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Should You Leave the Batch World Behind?

Should You Leave the Batch World Behind?

Posté par Josh Hooks le

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Most customers start thinking about making many widespread changes to their IT landscape as part of a core system replacement project. Even though the goal may be business transformation, it makes sense to consider what technology benefits can also be realized.

One of the first areas to consider is the potential replacement of a long list of batch programs that run on the mainframe at the close of every day and month. By selecting a software vendor that is capable of integrating natively with newer technologies like web services, you can open up a world of possibilities.

But before you rush headlong into replacing all of these programs in one fell swoop, some considerations warrant a closer look. Here are a few to get you thinking:

  • Batch programs typically use several concepts that provide an excellent audit trail, such as both individual transaction and batch identifiers. These form the foundation for reconciliation between two systems, including answers to the questions of how many records were successfully processed, what was the total dollar amount processed, and which records failed, among many others. To build an equivalent with web services requires some thought (maybe using log files or database tables to capture transmission details, for example) and careful execution, as none of these ideas are native to the web services domain.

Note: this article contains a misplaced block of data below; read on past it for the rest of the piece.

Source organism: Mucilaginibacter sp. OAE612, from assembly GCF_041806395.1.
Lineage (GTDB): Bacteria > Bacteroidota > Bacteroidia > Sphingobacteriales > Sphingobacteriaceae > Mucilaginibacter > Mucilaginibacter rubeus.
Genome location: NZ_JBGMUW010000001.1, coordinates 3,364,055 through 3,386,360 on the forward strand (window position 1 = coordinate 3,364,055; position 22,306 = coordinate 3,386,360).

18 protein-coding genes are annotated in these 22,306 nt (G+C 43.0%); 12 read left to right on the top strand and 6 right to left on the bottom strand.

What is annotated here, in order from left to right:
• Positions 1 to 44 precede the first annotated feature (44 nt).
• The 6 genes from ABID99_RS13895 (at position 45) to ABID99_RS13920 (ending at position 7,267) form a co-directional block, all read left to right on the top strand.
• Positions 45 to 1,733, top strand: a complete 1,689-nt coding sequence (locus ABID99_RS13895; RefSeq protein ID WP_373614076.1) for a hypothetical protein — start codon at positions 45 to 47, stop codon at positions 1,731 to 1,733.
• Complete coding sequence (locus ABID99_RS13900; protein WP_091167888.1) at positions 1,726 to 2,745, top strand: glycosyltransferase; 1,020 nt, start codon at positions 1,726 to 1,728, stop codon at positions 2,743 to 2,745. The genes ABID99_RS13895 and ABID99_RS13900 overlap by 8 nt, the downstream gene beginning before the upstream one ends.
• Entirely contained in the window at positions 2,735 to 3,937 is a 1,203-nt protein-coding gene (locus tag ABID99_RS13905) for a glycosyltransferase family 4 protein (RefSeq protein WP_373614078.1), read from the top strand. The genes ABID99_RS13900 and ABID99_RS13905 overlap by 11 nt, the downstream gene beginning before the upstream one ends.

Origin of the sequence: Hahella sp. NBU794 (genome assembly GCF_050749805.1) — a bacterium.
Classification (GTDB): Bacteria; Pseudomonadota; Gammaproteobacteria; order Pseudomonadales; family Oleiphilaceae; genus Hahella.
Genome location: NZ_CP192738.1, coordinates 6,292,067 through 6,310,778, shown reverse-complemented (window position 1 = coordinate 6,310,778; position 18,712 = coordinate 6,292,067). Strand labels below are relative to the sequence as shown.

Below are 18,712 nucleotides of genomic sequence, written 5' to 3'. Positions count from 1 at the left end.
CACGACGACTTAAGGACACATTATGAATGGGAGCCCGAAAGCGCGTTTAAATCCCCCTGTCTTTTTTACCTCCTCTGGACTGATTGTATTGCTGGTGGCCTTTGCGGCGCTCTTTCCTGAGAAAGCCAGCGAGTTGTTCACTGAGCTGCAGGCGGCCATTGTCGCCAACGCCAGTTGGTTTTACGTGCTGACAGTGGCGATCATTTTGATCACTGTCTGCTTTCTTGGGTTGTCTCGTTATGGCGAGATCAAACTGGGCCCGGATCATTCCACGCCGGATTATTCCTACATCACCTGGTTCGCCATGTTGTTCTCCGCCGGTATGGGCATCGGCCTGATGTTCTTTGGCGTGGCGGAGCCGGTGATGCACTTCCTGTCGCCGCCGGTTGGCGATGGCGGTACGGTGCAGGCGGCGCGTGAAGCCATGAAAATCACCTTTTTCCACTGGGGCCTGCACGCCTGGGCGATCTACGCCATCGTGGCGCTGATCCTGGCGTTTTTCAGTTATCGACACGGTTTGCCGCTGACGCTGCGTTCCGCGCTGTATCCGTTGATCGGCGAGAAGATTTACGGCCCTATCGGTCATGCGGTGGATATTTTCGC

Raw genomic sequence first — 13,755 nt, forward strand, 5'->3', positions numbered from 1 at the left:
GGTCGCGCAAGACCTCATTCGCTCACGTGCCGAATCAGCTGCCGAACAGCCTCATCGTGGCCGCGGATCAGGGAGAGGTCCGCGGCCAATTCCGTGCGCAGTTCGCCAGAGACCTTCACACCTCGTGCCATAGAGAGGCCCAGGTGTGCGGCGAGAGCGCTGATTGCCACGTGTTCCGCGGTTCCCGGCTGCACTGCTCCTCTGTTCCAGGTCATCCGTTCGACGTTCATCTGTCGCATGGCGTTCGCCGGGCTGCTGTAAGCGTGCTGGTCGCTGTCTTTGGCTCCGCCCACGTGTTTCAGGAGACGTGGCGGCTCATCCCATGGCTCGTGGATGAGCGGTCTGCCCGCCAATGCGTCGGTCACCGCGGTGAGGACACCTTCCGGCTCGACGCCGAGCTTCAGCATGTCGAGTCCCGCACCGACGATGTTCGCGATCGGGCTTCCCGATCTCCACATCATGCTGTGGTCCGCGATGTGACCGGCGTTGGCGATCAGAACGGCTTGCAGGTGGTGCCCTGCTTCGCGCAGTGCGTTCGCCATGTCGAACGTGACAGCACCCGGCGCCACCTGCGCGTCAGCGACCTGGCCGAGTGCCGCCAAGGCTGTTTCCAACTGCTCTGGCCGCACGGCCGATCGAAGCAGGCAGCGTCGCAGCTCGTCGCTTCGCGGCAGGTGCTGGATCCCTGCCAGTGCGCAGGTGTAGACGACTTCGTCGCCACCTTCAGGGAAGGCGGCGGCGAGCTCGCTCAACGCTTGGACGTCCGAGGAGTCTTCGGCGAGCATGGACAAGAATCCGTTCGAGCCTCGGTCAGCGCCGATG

• The interface for batch programs is really just the file format itself, usually just a fixed-length text file or CSV. When changes need to happen to the program implementation itself, any changes to the interface must be explicitly made to the output format. In contrast, adding fields to entities used within web services can trigger automatic updates to WSDL files, which form the interface contract. If the other system is not expecting these changes, it can be a big headache.

  • Sometimes it makes implementation sense to leave a process alone. Core system projects are notoriously complex and risky. If there are existing, well-defined interfaces that wouldn’t clearly benefit from replacement, leave them alone. For example, a typical general ledger system just expects a single flat file posting daily. It’s just not set up to accept data on a real-time basis. It would be counterproductive to try to rewrite that integration with web services for little obvious benefit.

After considering all of these angles (and others), you’ll be in a better position to plan your journey.


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